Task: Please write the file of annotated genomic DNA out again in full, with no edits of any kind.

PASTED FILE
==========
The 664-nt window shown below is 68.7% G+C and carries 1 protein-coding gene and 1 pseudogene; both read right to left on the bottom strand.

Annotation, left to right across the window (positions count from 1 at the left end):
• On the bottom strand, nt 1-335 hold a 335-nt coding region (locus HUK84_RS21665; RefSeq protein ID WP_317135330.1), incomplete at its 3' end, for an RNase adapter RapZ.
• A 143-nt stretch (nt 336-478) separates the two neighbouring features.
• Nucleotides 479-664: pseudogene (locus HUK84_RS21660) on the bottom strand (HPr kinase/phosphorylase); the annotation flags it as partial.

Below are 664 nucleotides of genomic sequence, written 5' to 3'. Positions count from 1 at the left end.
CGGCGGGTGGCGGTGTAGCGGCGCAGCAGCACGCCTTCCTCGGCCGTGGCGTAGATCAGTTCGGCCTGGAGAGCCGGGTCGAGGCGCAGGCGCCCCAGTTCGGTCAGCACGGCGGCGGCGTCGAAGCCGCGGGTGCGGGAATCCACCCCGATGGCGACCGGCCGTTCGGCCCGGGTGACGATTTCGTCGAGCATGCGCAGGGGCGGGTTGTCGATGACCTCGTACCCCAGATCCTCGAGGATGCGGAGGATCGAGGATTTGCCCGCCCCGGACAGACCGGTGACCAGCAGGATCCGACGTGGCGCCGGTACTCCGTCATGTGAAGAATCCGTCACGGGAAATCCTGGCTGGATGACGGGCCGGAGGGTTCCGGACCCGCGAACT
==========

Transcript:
The 664-nt window shown below is 68.7% G+C and carries 1 protein-coding gene and 1 pseudogene; both read right to left on the bottom strand.

Annotation, left to right across the window (positions count from 1 at the left end):
• On the bottom strand, nt 1-335 hold a 335-nt coding region (locus HUK84_RS21665; RefSeq protein ID WP_317135330.1), incomplete at its 3' end, for an RNase adapter RapZ.
• A 143-nt stretch (nt 336-478) separates the two neighbouring features.
• Nucleotides 479-664: pseudogene (locus HUK84_RS21660) on the bottom strand (HPr kinase/phosphorylase); the annotation flags it as partial.

Below are 664 nucleotides of genomic sequence, written 5' to 3'. Positions count from 1 at the left end.
CGGCGGGTGGCGGTGTAGCGGCGCAGCAGCACGCCTTCCTCGGCCGTGGCGTAGATCAGTTCGGCCTGGAGAGCCGGGTCGAGGCGCAGGCGCCCCAGTTCGGTCAGCACGGCGGCGGCGTCGAAGCCGCGGGTGCGGGAATCCACCCCGATGGCGACCGGCCGTTCGGCCCGGGTGACGATTTCGTCGAGCATGCGCAGGGGCGGGTTGTCGATGACCTCGTACCCCAGATCCTCGAGGATGCGGAGGATCGAGGATTTGCCCGCCCCGGACAGACCGGTGACCAGCAGGATCCGACGTGGCGCCGGTACTCCGTCATGTGAAGAATCCGTCACGGGAAATCCTGGCTGGATGACGGGCCGGAGGGTTCCGGACCCGCGAACT